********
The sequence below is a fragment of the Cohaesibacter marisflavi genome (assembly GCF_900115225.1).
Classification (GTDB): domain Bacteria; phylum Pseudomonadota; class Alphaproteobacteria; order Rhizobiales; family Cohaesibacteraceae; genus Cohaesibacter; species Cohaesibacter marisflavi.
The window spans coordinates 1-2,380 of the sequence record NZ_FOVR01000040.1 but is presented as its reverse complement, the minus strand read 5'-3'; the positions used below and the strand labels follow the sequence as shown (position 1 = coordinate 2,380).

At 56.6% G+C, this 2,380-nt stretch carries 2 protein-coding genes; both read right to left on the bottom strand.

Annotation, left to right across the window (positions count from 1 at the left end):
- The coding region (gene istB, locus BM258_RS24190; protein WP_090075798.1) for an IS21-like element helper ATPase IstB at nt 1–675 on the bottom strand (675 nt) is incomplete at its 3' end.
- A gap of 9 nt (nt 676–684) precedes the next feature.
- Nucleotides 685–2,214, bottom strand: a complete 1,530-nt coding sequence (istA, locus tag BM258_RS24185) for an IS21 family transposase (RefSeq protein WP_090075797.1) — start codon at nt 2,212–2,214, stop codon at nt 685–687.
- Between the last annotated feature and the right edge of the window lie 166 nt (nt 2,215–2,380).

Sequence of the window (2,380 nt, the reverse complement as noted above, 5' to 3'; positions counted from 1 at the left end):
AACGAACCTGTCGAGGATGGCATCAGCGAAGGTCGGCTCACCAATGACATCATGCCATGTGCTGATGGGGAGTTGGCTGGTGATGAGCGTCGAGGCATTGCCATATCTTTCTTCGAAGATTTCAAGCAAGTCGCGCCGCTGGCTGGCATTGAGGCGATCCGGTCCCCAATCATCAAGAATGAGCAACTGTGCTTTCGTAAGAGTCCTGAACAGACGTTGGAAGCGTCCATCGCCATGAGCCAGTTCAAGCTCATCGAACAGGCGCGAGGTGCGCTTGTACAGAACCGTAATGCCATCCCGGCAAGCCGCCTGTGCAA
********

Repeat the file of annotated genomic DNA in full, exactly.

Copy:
The sequence below is a fragment of the Cohaesibacter marisflavi genome (assembly GCF_900115225.1).
Classification (GTDB): domain Bacteria; phylum Pseudomonadota; class Alphaproteobacteria; order Rhizobiales; family Cohaesibacteraceae; genus Cohaesibacter; species Cohaesibacter marisflavi.
The window spans coordinates 1-2,380 of the sequence record NZ_FOVR01000040.1 but is presented as its reverse complement, the minus strand read 5'-3'; the positions used below and the strand labels follow the sequence as shown (position 1 = coordinate 2,380).

At 56.6% G+C, this 2,380-nt stretch carries 2 protein-coding genes; both read right to left on the bottom strand.

Annotation, left to right across the window (positions count from 1 at the left end):
- The coding region (gene istB, locus BM258_RS24190; protein WP_090075798.1) for an IS21-like element helper ATPase IstB at nt 1–675 on the bottom strand (675 nt) is incomplete at its 3' end.
- A gap of 9 nt (nt 676–684) precedes the next feature.
- Nucleotides 685–2,214, bottom strand: a complete 1,530-nt coding sequence (istA, locus tag BM258_RS24185) for an IS21 family transposase (RefSeq protein WP_090075797.1) — start codon at nt 2,212–2,214, stop codon at nt 685–687.
- Between the last annotated feature and the right edge of the window lie 166 nt (nt 2,215–2,380).

Sequence of the window (2,380 nt, the reverse complement as noted above, 5' to 3'; positions counted from 1 at the left end):
AACGAACCTGTCGAGGATGGCATCAGCGAAGGTCGGCTCACCAATGACATCATGCCATGTGCTGATGGGGAGTTGGCTGGTGATGAGCGTCGAGGCATTGCCATATCTTTCTTCGAAGATTTCAAGCAAGTCGCGCCGCTGGCTGGCATTGAGGCGATCCGGTCCCCAATCATCAAGAATGAGCAACTGTGCTTTCGTAAGAGTCCTGAACAGACGTTGGAAGCGTCCATCGCCATGAGCCAGTTCAAGCTCATCGAACAGGCGCGAGGTGCGCTTGTACAGAACCGTAATGCCATCCCGGCAAGCCGCCTGTGCAA